On June 1, 2022, March for Our Lives Phoenix hosted a press conference calling for Governor Doug Ducey and the Arizona Legislature to take action on common sense gun violence prevention legislation.
Jacob Martinez, March for Our Lives Phoenix organizer, gave opening remarks and introduced Superintendent of Public Instruction Kathy Hoffman, Democratic House Minority Leader Reginald Bolding, and Senate Minority Leader Rebecca Rios.
Continue reading March for Our Lives Calls Out Lawmakers at Press Conference (video)
In May 2022, within 10 days of each other, there were two mass murders in the US.
On May 14, 10 black people were gunned down and three others injured in a neighborhood grocery store in Buffalo, New York.
On May 24, 2022, 19 children and two teachers were murdered and 17 wounded inside an elementary school in Uvalde, Texas.
When will the United States take meaningful steps to curb gun violence in this country?
Continue reading When Will the US Take Meaningful Steps to End Gun Violence (video)
The Arizona Legislature surpassed Day 150 this week. You’ll remember that the target length for a session is 100 days. That shipped sailed in mid April.
Season 2 Episode 8 of A View from the Left Side is a compilation of Legislative Updates recorded between April 18, 2022 and May 31, 2022.
Three of these updates focus on the stalled budget process. The House Republican Caucus is fractured and there is no collaboration between the House and Senate leadership teams.
There are rumors of another Republican budget but no bills have been dropped, and recent leaded spreadsheet likely doesn’t have the votes to pass.
Libertarians don’t want to spend money on anything — despite great need in the state and a $5 billion surplus.
Democrats aren’t likely to support a budget that doesn’t include a significant investment in public education. Prop 208, which the Republicans took down in court, would have provided $900 million in revenue for public education by assessing a fee on excessive income over $250,000 for individuals and $500,000 for couples.
Continue reading Podcast Rep. PPH Capitol Updates: Back Story on the Budget
It is a sad state of affairs when our government’s most important decisions — how to wisely invest $5 billion and how to maintain our water supply into the future — are made behind closed doors by a tiny group of (primarily) white men.
The Libertarian and Corporate wings of the Arizona Republican Caucus in the Legislature have been battling each other over the budget, since the skinny austerity budget failed in April on a bipartisan vote.
While Republicans twist each other’s arms over the budget, water, and tax giveaways, floor action focuses on culture wars, 2020 election conspiracy theories, voter suppression and guns. Since April, the Legislature has had sketchy schedules with a handful of votes and many days of adjournment. (Don’t get me wrong the extra days working from home in Tucson are greatly appreciated.)
In 2021, Republican disarray over the budget dragged out the session until June 30 — the very last day to pass a budget. If the Republicans are going to make backroom deals until they get 100% of their members to agree on the budget, I prefer 2022’s the somewhat random scheduling to 2021’s 28 days of “Pledge and Pray” with no votes. (That was a real waste of time and money!) Although many Legislators (Ds and Rs) stated publicly that they didn’t want a repeat of 2021, that is where we are headed.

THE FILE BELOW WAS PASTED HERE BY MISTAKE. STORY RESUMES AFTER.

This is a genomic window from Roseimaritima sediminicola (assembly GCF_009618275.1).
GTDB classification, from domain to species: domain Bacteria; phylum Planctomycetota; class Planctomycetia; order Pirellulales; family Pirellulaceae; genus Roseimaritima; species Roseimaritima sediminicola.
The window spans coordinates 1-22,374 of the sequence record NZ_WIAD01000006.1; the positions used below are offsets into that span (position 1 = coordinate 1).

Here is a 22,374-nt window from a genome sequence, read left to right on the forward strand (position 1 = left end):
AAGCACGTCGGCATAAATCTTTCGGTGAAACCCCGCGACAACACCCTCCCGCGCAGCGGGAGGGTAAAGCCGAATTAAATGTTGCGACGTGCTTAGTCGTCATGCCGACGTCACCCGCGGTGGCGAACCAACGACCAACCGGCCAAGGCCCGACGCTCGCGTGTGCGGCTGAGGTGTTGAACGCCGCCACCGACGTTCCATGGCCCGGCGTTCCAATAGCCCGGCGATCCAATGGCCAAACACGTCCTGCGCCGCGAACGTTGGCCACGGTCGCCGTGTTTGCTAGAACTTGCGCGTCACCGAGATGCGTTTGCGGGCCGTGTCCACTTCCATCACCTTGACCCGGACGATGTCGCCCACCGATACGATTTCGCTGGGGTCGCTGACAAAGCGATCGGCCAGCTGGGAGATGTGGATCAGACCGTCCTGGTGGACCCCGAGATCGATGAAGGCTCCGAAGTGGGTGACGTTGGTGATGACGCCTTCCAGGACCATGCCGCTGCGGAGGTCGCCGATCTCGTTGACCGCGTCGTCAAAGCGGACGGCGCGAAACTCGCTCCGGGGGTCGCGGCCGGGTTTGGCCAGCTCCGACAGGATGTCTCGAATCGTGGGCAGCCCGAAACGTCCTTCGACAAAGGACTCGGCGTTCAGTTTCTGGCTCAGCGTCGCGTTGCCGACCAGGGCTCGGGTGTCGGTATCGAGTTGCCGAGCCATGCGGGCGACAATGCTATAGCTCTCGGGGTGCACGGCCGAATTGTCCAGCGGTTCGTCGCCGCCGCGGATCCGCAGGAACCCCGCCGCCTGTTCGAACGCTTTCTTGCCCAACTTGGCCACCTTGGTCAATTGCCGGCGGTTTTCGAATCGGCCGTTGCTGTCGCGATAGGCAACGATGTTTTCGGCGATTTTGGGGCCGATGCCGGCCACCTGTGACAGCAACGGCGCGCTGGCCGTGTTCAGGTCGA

Continue reading House Hears Seven Election Bills … Budget Remains Stalled (video)
According to Arizona’s financial advisory committee, the state has more than $1.3 billion in ongoing funds and $3.6 billion in one-time funds to work with as we begin the budget process. We have $5 billion.
Why are Republicans proposing an austerity budget in times of plenty? Their pet projects — like the Flat Tax, Koch Brothers Freedom Schools, results-based funding and fake pregnancy clinics — are included in this first pass at the budget.
What’s not in this budget? Funding for K-12 education (since the Republicans killed Prop 208 in the courts), maternal and child health, Housing Trust Fund, help for the homeless, eviction relief, major infrastructure projects, expansion of cash assistance to the poor (TANF), programs to address chronic poverty, etc.
When there is so much need, why aren’t we investing in the future? (This video was recorded on April 19, 2022. Read the April 26 update and see the video below.)
Continue reading Republicans Propose Austerity Budget. Why? (video)
I was surprised to find Grover Norquist’s Taxpayer Protection Pledge on my desk on the Floor of the Arizona House on Monday. First of all, state employees like the Pages should not be distributing political propaganda to members in the House Chambers on state time.
That aside, Norquist’s pledge is completely unrealistic in a state that gives away as much tax revenue as possible in the form of tax advantages for big corporations, wealthy Arizonans, and private religious schools. Norquist’s tax pledge states that members pledge to “oppose and vote against any and all efforts to increase taxes.” The problem is that Arizona has far too many lawmakers — on both sides of the aisle — who consistently vote to give your taxes away.
When they go overboard with tax breaks and are caught short during a financial disaster — like the Wall Street Crash of 2008-09 — the state is forced to cut vital programs or raise taxes to make up the difference. Arizona has been cutting taxes for decades; this resulted in massive across the board cuts under Governor Jan Brewer and Senate President Russell Pearce.
Let’s not go there again. Let’s learn from past mistakes, shall we?
Continue reading Grover Norquist Tax Pledge Is Unrealistic in Tax Giveaway State (video)